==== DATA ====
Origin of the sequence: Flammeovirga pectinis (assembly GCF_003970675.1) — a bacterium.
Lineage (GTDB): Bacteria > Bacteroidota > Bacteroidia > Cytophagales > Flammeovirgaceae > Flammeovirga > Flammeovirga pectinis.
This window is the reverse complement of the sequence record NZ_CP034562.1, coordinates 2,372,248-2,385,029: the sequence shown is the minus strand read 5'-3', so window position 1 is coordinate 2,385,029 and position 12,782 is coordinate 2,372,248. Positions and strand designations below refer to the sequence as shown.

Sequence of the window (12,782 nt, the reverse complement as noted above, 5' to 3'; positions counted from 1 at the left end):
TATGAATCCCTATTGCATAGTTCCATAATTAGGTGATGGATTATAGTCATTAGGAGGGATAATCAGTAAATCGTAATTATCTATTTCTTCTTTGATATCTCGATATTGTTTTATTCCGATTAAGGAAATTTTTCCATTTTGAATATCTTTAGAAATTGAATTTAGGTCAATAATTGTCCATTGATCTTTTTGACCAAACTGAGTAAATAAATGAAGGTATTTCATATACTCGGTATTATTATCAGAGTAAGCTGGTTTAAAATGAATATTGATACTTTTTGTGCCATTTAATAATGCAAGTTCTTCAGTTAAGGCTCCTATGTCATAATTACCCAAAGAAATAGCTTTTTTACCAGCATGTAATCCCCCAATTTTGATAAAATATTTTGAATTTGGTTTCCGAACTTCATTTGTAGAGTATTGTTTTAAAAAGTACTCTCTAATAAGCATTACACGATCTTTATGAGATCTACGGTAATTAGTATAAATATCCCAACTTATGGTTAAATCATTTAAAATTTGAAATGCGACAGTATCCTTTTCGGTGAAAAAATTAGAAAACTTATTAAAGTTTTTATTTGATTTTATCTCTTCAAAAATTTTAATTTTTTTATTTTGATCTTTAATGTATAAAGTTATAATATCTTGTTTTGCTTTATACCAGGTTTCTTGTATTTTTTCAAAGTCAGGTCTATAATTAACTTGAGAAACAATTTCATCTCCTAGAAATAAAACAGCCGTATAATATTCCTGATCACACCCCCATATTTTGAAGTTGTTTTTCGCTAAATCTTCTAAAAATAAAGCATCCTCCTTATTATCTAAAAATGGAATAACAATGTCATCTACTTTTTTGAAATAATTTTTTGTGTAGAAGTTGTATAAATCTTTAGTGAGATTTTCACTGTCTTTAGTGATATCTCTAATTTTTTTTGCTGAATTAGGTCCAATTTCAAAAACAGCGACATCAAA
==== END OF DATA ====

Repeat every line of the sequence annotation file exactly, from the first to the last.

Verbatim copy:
Origin of the sequence: Flammeovirga pectinis (assembly GCF_003970675.1) — a bacterium.
Lineage (GTDB): Bacteria > Bacteroidota > Bacteroidia > Cytophagales > Flammeovirgaceae > Flammeovirga > Flammeovirga pectinis.
This window is the reverse complement of the sequence record NZ_CP034562.1, coordinates 2,372,248-2,385,029: the sequence shown is the minus strand read 5'-3', so window position 1 is coordinate 2,385,029 and position 12,782 is coordinate 2,372,248. Positions and strand designations below refer to the sequence as shown.

Sequence of the window (12,782 nt, the reverse complement as noted above, 5' to 3'; positions counted from 1 at the left end):
TATGAATCCCTATTGCATAGTTCCATAATTAGGTGATGGATTATAGTCATTAGGAGGGATAATCAGTAAATCGTAATTATCTATTTCTTCTTTGATATCTCGATATTGTTTTATTCCGATTAAGGAAATTTTTCCATTTTGAATATCTTTAGAAATTGAATTTAGGTCAATAATTGTCCATTGATCTTTTTGACCAAACTGAGTAAATAAATGAAGGTATTTCATATACTCGGTATTATTATCAGAGTAAGCTGGTTTAAAATGAATATTGATACTTTTTGTGCCATTTAATAATGCAAGTTCTTCAGTTAAGGCTCCTATGTCATAATTACCCAAAGAAATAGCTTTTTTACCAGCATGTAATCCCCCAATTTTGATAAAATATTTTGAATTTGGTTTCCGAACTTCATTTGTAGAGTATTGTTTTAAAAAGTACTCTCTAATAAGCATTACACGATCTTTATGAGATCTACGGTAATTAGTATAAATATCCCAACTTATGGTTAAATCATTTAAAATTTGAAATGCGACAGTATCCTTTTCGGTGAAAAAATTAGAAAACTTATTAAAGTTTTTATTTGATTTTATCTCTTCAAAAATTTTAATTTTTTTATTTTGATCTTTAATGTATAAAGTTATAATATCTTGTTTTGCTTTATACCAGGTTTCTTGTATTTTTTCAAAGTCAGGTCTATAATTAACTTGAGAAACAATTTCATCTCCTAGAAATAAAACAGCCGTATAATATTCCTGATCACACCCCCATATTTTGAAGTTGTTTTTCGCTAAATCTTCTAAAAATAAAGCATCCTCCTTATTATCTAAAAATGGAATAACAATGTCATCTACTTTTTTGAAATAATTTTTTGTGTAGAAGTTGTATAAATCTTTAGTGAGATTTTCACTGTCTTTAGTGATATCTCTAATTTTTTTTGCTGAATTAGGTCCAATTTCAAAAACAGCGACATCAAA